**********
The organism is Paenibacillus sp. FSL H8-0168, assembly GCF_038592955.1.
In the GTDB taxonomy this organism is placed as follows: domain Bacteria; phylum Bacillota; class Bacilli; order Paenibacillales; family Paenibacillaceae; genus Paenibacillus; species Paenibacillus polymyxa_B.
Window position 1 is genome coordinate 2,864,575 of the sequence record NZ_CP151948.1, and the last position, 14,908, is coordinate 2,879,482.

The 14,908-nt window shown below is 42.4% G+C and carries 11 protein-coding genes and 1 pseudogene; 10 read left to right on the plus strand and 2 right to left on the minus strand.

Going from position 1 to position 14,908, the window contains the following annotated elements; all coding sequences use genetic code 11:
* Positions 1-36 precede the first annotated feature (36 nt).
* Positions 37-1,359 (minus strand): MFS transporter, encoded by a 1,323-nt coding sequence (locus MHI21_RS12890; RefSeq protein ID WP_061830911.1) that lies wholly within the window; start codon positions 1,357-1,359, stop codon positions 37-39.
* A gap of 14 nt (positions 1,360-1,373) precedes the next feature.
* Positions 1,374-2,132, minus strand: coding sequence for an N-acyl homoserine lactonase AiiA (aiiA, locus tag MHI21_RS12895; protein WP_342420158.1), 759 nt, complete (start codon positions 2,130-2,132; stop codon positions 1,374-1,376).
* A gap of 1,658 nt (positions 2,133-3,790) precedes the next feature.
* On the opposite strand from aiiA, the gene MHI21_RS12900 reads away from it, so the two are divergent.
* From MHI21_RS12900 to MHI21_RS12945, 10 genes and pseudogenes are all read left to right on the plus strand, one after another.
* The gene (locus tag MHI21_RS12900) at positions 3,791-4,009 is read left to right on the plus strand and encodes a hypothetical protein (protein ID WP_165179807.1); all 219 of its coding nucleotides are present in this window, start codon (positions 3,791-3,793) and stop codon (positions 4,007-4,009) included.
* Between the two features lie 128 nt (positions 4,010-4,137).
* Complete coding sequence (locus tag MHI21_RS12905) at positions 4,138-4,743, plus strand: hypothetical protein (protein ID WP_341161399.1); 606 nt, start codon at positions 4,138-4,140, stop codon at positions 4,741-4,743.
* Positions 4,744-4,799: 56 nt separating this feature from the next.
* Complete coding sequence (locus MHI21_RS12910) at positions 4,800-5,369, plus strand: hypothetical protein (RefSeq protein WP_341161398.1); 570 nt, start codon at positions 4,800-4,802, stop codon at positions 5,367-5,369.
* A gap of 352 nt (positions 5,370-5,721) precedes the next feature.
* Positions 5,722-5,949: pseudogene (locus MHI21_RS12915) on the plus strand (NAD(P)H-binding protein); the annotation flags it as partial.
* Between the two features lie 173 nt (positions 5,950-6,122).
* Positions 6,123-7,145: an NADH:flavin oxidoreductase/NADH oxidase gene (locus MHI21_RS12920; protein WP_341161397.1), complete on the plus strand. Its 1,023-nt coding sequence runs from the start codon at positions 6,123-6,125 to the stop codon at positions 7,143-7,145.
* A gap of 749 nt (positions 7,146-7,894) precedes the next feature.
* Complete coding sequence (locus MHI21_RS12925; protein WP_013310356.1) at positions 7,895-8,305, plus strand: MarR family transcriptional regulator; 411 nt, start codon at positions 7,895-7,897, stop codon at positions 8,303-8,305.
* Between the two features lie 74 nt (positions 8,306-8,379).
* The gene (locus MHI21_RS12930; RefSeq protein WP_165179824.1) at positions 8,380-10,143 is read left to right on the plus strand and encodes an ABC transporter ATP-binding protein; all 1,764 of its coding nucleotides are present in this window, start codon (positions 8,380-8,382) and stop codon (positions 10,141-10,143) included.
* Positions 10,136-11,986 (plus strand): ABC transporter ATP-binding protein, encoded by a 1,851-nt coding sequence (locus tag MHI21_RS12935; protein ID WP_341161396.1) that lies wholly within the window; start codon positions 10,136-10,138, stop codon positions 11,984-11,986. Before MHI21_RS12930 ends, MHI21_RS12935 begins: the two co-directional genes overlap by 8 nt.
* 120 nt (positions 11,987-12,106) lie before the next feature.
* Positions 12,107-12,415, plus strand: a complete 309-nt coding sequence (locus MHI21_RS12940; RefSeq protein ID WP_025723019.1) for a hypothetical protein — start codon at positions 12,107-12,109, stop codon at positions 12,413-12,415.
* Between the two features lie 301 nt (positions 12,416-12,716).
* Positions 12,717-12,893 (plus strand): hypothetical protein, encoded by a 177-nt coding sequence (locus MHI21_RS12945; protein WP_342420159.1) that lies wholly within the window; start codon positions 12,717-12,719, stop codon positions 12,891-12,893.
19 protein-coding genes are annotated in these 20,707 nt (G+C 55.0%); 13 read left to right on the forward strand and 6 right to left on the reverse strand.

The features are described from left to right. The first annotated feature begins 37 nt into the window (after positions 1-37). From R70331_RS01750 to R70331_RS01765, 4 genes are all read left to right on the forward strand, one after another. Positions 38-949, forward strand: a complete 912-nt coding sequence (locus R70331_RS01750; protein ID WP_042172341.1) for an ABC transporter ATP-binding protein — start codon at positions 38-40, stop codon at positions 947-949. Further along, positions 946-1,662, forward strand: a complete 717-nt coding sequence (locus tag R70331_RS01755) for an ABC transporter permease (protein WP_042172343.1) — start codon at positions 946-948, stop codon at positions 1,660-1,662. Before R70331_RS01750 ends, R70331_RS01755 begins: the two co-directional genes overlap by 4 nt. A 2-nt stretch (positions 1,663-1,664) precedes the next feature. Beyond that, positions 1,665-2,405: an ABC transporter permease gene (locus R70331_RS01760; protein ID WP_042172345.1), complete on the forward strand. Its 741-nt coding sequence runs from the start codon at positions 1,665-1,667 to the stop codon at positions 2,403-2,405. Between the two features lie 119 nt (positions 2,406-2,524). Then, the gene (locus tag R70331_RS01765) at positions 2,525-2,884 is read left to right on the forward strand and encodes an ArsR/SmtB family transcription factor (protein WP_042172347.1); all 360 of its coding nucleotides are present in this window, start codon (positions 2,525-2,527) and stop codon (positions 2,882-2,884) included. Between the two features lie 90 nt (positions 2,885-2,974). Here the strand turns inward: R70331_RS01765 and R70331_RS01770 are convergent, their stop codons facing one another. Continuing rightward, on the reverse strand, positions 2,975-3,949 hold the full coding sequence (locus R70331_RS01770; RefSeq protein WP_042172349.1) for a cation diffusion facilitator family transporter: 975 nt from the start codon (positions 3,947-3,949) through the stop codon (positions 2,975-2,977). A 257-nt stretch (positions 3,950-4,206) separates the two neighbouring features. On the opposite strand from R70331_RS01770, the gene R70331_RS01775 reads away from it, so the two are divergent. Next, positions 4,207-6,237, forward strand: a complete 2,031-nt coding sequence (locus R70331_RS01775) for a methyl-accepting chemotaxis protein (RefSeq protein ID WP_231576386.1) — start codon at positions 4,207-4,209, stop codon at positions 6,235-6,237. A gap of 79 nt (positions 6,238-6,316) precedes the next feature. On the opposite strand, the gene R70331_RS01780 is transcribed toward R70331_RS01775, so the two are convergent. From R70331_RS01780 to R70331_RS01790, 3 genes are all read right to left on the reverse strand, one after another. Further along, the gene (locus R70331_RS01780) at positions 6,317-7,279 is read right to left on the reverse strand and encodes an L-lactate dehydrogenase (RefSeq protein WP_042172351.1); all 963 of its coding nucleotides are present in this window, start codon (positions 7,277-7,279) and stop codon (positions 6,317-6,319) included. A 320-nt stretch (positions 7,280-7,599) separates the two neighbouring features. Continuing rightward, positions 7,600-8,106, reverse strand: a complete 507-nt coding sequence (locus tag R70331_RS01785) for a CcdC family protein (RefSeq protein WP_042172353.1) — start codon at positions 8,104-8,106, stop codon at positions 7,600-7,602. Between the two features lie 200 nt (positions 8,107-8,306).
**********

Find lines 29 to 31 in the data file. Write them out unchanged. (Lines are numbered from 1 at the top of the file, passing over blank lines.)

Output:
* Between the two features lie 301 nt (positions 12,416-12,716).
* Positions 12,717-12,893 (plus strand): hypothetical protein, encoded by a 177-nt coding sequence (locus MHI21_RS12945; protein WP_342420159.1) that lies wholly within the window; start codon positions 12,717-12,719, stop codon positions 12,891-12,893.
19 protein-coding genes are annotated in these 20,707 nt (G+C 55.0%); 13 read left to right on the forward strand and 6 right to left on the reverse strand.